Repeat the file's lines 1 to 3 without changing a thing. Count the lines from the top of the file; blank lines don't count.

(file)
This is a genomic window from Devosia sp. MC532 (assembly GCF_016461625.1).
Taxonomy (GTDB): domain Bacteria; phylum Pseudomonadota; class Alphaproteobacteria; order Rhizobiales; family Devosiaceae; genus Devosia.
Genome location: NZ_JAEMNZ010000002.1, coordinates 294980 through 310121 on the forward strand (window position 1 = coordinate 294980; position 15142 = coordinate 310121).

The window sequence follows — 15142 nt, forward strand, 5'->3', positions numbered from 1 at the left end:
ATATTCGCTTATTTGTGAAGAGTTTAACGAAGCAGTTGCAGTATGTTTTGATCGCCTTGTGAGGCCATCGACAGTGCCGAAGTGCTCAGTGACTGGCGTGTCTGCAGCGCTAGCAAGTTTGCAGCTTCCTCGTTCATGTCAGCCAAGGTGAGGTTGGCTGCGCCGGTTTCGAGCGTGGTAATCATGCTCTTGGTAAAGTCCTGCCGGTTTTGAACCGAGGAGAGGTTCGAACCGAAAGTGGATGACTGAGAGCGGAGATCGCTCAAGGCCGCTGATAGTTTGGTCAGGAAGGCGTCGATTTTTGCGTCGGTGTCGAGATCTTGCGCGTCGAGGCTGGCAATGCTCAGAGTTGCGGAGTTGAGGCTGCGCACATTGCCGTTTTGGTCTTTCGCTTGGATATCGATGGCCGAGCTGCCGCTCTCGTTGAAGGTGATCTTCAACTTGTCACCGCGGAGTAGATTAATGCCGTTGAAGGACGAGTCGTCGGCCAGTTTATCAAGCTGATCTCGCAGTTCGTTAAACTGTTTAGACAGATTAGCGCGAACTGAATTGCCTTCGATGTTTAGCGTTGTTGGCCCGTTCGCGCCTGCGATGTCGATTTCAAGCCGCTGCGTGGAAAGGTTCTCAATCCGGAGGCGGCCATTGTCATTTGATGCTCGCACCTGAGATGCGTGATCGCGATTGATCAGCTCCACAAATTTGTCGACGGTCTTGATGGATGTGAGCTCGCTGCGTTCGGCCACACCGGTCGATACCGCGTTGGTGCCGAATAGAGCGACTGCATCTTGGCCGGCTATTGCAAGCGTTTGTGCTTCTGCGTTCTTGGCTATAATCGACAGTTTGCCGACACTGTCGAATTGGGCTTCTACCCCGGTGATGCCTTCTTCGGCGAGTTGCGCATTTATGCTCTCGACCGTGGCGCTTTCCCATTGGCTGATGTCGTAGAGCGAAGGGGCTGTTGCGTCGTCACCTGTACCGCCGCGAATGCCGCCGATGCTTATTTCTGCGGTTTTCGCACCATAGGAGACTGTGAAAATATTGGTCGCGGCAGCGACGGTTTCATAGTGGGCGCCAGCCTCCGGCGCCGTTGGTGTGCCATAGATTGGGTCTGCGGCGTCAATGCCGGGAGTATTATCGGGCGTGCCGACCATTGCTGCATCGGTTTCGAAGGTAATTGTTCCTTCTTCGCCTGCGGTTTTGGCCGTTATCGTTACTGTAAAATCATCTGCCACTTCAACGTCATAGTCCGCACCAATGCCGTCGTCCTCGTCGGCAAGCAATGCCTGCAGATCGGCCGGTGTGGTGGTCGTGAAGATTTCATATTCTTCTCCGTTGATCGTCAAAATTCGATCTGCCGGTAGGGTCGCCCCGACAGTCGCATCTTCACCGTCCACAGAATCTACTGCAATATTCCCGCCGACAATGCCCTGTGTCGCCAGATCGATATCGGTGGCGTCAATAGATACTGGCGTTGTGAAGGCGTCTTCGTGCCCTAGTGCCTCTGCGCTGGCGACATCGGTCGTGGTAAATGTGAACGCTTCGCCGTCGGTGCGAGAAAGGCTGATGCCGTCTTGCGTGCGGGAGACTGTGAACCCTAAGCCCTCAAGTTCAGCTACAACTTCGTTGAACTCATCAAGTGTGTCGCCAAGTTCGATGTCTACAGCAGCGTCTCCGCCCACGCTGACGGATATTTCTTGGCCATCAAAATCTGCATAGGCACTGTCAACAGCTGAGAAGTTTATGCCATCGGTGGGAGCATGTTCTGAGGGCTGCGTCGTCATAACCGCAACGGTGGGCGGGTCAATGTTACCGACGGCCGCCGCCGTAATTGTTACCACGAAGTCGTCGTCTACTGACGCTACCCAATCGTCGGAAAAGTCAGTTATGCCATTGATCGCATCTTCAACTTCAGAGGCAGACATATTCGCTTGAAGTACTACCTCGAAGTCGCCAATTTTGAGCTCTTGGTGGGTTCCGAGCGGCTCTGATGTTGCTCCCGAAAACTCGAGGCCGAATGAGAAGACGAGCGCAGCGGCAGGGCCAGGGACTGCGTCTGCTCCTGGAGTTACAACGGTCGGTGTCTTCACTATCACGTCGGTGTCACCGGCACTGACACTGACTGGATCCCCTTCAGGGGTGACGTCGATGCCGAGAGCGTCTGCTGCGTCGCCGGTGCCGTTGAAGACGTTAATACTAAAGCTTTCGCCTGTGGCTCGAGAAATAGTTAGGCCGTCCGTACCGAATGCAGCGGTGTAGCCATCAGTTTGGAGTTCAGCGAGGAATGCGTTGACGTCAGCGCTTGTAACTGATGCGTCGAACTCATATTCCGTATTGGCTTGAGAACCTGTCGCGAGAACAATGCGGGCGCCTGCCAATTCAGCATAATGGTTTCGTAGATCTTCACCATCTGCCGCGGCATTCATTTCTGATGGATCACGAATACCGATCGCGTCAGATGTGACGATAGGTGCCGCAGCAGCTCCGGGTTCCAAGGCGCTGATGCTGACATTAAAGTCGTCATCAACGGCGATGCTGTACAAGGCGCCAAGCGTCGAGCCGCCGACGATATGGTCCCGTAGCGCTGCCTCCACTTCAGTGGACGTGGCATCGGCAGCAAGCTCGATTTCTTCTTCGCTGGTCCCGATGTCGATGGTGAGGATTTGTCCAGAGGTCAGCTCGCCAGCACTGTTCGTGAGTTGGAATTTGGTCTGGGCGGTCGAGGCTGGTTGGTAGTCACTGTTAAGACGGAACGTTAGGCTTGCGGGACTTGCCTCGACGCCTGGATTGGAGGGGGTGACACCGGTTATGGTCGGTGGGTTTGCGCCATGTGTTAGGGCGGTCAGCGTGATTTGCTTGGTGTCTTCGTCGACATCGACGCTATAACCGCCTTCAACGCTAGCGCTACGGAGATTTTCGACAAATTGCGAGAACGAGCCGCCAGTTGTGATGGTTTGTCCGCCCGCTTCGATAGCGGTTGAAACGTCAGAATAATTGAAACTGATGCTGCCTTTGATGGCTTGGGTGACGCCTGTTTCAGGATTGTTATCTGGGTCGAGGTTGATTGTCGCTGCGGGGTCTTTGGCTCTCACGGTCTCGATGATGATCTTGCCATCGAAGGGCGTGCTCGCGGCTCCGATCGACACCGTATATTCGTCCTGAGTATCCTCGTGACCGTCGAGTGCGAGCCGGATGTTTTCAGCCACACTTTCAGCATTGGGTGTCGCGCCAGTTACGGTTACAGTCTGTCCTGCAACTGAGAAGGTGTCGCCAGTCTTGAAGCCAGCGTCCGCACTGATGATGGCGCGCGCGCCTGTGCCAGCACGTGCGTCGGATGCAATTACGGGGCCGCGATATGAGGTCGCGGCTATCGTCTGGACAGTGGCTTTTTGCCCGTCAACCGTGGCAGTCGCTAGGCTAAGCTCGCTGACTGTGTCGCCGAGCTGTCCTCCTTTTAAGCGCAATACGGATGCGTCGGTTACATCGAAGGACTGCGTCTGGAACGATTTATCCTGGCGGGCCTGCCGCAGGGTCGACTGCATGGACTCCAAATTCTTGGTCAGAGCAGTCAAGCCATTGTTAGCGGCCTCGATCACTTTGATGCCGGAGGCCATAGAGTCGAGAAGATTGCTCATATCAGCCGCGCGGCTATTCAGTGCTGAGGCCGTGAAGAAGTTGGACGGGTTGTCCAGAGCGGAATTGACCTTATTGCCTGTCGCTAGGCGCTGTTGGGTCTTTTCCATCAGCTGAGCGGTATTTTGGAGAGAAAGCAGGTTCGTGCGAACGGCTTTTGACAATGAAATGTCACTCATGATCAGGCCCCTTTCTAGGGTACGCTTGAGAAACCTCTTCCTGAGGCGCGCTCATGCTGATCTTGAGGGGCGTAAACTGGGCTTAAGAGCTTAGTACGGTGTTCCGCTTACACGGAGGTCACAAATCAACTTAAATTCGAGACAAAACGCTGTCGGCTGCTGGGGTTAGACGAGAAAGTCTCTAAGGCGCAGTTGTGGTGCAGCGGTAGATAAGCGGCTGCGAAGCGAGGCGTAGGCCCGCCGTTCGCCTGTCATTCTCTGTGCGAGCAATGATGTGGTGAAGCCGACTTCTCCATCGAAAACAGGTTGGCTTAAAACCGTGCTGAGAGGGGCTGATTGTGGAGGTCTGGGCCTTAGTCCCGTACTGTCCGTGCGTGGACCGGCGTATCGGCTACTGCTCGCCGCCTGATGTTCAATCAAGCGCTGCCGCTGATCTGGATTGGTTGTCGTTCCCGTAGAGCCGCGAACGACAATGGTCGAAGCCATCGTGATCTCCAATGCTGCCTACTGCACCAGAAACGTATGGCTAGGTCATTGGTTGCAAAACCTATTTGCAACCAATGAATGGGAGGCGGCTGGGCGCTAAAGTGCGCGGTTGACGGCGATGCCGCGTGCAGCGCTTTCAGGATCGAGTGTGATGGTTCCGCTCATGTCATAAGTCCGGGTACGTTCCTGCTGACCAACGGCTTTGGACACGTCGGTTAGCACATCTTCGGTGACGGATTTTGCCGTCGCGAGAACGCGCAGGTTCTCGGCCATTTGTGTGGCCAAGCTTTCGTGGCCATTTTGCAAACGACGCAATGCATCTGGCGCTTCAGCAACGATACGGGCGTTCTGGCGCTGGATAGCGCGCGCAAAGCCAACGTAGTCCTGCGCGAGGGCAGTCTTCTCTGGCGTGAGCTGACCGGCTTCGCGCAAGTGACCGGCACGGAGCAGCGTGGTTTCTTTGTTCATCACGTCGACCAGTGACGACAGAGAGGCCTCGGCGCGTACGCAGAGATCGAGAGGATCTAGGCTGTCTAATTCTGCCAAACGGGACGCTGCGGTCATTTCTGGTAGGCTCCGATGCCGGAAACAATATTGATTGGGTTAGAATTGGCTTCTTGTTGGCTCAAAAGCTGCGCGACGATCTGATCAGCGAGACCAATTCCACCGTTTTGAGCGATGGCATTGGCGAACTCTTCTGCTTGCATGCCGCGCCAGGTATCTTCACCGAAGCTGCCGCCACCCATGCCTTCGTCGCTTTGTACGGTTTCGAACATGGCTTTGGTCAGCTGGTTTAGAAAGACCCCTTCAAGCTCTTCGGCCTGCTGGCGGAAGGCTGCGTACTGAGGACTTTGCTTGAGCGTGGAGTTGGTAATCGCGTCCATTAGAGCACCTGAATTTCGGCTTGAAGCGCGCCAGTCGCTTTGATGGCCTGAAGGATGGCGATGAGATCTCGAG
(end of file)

This is a genomic window from Devosia sp. MC532 (assembly GCF_016461625.1).
Taxonomy (GTDB): domain Bacteria; phylum Pseudomonadota; class Alphaproteobacteria; order Rhizobiales; family Devosiaceae; genus Devosia.
Genome location: NZ_JAEMNZ010000002.1, coordinates 294980 through 310121 on the forward strand (window position 1 = coordinate 294980; position 15142 = coordinate 310121).